Strolling through the floral-lined streets of Marbella’s Casco Antiguo (the old town), on a sunny September day, life seems very pleasant indeed.
Bordering Portugal to the west and stretching all the way to Almeria and beyond, Andalusia is the second largest region in Spain, with a gloriously long Mediterranean coastline to entice and enchant travellers. Protected by the Sierra Blanca mountains to the north and lying in the heart of the Costa del Sol, Marbella enjoys 325 days of sunshine on average each year, while winter days often exceed 20 degrees Celsius.
Bougainvillea and jacaranda decorate the pretty streets, while the fragrant orange trees are so abundant they’ve been given their own square in Plaza de los Naranjos.
Perched above the city, I’m a guest of Club Med at the recently opened Magna Marbella family resort, the French company’s first foray into Spain for 20 years, at a location where it was once based. Now operating more than 70 resorts around the world, Club Med’s all-inclusive model of tourism has come a long way since its origins on the Spanish island of Majorca in 1950, when accommodation was a collection of tents.
They’ve since upped their game: tents have become suites and never have I seen so much lobster on the dinner table, topped off with a bounty of scallops and oysters.
The very finest Spanish cuisine, sourced largely from Andalusia, is spectacularly showcased on platters of meats, cheeses, fruits and vegetables, all accompanied by fine wines.
Being a Club Med and all-inclusive debutant, I’m struck by the focus on wellbeing. Activities available to guests range from archery to tennis, or flying trapeze to yoga. I settle with swimming – in both the lagoon and Zen Zone pools – and a massage.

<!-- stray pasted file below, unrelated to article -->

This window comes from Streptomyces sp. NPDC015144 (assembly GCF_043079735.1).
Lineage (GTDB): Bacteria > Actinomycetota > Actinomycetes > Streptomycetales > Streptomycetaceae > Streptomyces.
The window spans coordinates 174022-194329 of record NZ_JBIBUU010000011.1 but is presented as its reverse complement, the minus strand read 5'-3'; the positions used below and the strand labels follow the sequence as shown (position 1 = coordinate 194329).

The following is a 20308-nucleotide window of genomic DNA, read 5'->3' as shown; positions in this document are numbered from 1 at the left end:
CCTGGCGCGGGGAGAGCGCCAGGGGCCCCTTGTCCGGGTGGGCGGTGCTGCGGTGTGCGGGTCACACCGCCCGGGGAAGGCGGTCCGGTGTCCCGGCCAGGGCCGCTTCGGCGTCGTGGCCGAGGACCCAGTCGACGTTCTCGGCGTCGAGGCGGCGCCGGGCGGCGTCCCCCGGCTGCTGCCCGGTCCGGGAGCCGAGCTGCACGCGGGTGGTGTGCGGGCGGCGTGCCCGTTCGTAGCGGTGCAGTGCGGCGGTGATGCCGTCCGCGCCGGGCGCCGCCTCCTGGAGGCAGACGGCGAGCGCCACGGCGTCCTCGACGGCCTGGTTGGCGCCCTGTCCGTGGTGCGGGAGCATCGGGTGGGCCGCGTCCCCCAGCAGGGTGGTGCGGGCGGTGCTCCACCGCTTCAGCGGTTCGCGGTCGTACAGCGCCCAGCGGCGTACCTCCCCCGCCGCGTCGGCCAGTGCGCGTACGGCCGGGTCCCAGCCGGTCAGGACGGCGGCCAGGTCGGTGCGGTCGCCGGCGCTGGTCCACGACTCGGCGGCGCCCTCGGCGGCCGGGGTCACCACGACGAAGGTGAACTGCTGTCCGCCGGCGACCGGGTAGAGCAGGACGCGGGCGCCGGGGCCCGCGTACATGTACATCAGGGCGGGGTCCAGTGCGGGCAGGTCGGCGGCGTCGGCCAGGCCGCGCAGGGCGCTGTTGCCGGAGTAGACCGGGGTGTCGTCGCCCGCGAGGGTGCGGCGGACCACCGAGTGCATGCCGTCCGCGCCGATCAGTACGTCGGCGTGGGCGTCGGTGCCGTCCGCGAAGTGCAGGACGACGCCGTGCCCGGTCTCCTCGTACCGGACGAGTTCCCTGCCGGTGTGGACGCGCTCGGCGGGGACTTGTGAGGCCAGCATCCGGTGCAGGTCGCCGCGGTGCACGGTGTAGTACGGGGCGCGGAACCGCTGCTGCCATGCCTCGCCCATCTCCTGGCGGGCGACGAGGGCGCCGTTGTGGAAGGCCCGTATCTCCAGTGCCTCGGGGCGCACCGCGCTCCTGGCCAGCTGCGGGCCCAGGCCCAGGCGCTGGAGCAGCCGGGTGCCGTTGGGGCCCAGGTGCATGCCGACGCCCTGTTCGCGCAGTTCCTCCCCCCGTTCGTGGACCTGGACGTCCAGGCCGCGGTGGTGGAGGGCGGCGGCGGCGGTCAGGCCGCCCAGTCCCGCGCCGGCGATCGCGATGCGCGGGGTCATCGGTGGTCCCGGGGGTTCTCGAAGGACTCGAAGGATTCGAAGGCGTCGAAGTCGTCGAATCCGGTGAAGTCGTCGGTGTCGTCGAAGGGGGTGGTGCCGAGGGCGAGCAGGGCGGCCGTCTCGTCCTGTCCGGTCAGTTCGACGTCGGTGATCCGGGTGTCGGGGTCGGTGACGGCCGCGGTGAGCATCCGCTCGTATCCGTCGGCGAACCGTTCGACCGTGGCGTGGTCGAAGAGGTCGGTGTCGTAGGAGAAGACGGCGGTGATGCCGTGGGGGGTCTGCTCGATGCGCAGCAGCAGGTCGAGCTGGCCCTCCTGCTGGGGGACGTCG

The Zen Zone is located at the highest point of the resort’s 12 acres of terraced gardens. From here, on clear days, you can see both Gibraltar and Morocco across the blue, milky ocean that is the Alboran Sea, the westernmost part of the Mediterranean.
I could just relax here for the entirety of my stay, but it would be a shame to miss what the region has to offer.
The historic centre of Marbella is a 20-minute walk from the resort. Here, I visit the Church Of Our Lady Of The Incarnation, the Cristo Del Amor Bridge, and its surrounding park, containing the modernist architecture of the Fernando Alcala Central Library.
Further afield, Mijas is a town worthy of a visit regardless of the season, with her streets of whitewashed houses, so common in southern Spain, glowing against the bright blue sky.
The annual Virgin of the Rock festival, known as the Mijas Fair, is in mid-swing when I arrive. It’s a week-long celebration in honour of the patron saint of Mijas, following the discovery of a shrine by a monk here in the 17th century.
With the Rock of Gibraltar and North Africa as the backdrop, hundreds of families gather to share food and drink in this charming, mountainside town, with many of the women dazzling in bright flamenco dresses of every colour.
A famous son of Andalusia is Pablo Picasso, who was born in Malaga. The Mijas Contemporary Art Museum (cacmijas.info) displays many of his works, along with several pieces by Salvador Dali.
Picasso’s birthplace my next stop, where I explore various Phoenician, Roman and Moorish sites, including the fortress of Alcazaba and Gibralfaro Castle, as well as Malaga’s magnificent cathedral.
Back at Club Med Magna Marbella, I return to the vast array of culinary options on offer and am rewarded by the best paella I’ve ever had. The richness of the flavours, combined with the salt of the shellfish, is extraordinary.
It’s not all food and sports though. Evening entertainment is provided by flamenco dancers and dance troupes, along with live music and discos.
Club Med has certainly travelled far and wide over its 70-year history to date and shows no signs of slowing down. Now owned by the Chinese conglomerate Fosun Group, the company has managed to retain its French identity, while branching out into the Chinese market with numerous resorts planned or already open inside China.
A strong message remains, however, perhaps best served up through Club Med’s own philosophy: “The purpose of life is to be happy, the time to be happy is now and the place to be happy is here”.